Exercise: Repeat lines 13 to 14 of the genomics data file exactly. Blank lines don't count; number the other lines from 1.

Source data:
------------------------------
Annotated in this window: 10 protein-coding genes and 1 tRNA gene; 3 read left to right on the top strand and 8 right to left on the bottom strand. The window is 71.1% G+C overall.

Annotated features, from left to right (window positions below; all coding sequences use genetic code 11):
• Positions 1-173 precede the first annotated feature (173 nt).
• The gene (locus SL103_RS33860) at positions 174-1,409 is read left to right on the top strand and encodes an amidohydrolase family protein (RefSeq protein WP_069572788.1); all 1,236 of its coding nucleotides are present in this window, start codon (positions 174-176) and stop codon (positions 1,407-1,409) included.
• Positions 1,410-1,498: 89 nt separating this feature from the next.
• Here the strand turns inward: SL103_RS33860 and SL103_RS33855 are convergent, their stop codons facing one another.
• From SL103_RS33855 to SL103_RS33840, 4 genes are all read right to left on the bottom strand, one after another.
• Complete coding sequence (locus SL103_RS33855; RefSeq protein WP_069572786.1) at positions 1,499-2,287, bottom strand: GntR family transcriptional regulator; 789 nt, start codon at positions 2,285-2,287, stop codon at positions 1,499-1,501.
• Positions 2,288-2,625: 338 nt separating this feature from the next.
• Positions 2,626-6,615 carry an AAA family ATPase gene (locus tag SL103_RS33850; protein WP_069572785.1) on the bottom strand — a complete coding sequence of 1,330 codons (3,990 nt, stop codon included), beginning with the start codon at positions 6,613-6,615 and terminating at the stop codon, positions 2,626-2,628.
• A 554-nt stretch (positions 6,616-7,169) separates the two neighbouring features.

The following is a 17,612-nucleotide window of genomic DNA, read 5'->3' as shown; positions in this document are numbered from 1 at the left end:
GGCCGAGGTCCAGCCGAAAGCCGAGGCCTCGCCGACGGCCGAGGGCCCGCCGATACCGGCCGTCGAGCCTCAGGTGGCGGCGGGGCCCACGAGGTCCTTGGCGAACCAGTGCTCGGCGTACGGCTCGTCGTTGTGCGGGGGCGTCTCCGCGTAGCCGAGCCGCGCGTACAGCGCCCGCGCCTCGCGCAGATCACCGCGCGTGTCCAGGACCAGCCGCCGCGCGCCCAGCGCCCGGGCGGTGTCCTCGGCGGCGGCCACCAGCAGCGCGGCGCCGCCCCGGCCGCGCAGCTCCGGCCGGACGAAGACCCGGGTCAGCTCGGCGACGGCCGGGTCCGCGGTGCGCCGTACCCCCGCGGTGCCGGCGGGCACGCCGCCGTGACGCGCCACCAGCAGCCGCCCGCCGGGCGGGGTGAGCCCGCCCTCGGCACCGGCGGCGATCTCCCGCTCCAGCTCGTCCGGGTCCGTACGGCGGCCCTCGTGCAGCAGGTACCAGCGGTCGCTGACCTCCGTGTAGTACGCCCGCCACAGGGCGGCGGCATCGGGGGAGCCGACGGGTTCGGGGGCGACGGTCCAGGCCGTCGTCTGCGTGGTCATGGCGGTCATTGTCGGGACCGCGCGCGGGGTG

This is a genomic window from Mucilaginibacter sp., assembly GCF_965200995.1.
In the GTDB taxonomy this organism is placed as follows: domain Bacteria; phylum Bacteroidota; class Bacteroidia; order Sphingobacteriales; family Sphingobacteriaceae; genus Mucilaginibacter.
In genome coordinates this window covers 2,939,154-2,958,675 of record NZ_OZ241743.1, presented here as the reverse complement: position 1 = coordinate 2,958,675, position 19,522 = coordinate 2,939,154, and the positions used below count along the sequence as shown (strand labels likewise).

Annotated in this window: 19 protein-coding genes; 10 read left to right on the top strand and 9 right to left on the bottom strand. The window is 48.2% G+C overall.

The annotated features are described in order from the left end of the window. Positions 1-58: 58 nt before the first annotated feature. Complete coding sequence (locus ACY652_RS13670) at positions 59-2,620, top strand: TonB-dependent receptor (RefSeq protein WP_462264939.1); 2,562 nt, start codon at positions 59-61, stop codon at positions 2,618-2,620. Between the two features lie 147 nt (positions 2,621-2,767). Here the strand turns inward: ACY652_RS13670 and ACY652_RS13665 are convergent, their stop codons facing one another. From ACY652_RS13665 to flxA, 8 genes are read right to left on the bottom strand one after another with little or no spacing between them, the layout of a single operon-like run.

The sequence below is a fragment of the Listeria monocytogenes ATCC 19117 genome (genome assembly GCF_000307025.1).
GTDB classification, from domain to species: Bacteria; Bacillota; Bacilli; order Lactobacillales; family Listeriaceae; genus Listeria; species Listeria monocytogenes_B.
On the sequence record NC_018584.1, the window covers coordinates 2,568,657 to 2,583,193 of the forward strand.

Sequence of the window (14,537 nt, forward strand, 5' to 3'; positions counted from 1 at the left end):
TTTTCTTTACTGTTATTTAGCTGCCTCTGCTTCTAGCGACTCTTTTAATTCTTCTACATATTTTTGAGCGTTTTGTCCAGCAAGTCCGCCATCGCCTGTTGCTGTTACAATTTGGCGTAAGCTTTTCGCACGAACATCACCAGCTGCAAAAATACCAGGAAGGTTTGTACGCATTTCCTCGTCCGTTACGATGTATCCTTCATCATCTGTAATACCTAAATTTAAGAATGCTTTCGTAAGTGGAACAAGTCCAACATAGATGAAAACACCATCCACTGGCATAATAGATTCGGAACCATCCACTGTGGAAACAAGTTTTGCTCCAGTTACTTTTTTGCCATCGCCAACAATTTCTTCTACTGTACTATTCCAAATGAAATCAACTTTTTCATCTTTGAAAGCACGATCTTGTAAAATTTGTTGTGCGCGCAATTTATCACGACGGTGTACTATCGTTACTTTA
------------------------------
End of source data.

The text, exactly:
GGCCGAGGTCCAGCCGAAAGCCGAGGCCTCGCCGACGGCCGAGGGCCCGCCGATACCGGCCGTCGAGCCTCAGGTGGCGGCGGGGCCCACGAGGTCCTTGGCGAACCAGTGCTCGGCGTACGGCTCGTCGTTGTGCGGGGGCGTCTCCGCGTAGCCGAGCCGCGCGTACAGCGCCCGCGCCTCGCGCAGATCACCGCGCGTGTCCAGGACCAGCCGCCGCGCGCCCAGCGCCCGGGCGGTGTCCTCGGCGGCGGCCACCAGCAGCGCGGCGCCGCCCCGGCCGCGCAGCTCCGGCCGGACGAAGACCCGGGTCAGCTCGGCGACGGCCGGGTCCGCGGTGCGCCGTACCCCCGCGGTGCCGGCGGGCACGCCGCCGTGACGCGCCACCAGCAGCCGCCCGCCGGGCGGGGTGAGCCCGCCCTCGGCACCGGCGGCGATCTCCCGCTCCAGCTCGTCCGGGTCCGTACGGCGGCCCTCGTGCAGCAGGTACCAGCGGTCGCTGACCTCCGTGTAGTACGCCCGCCACAGGGCGGCGGCATCGGGGGAGCCGACGGGTTCGGGGGCGACGGTCCAGGCCGTCGTCTGCGTGGTCATGGCGGTCATTGTCGGGACCGCGCGCGGGGTG

This is a genomic window from Mucilaginibacter sp., assembly GCF_965200995.1.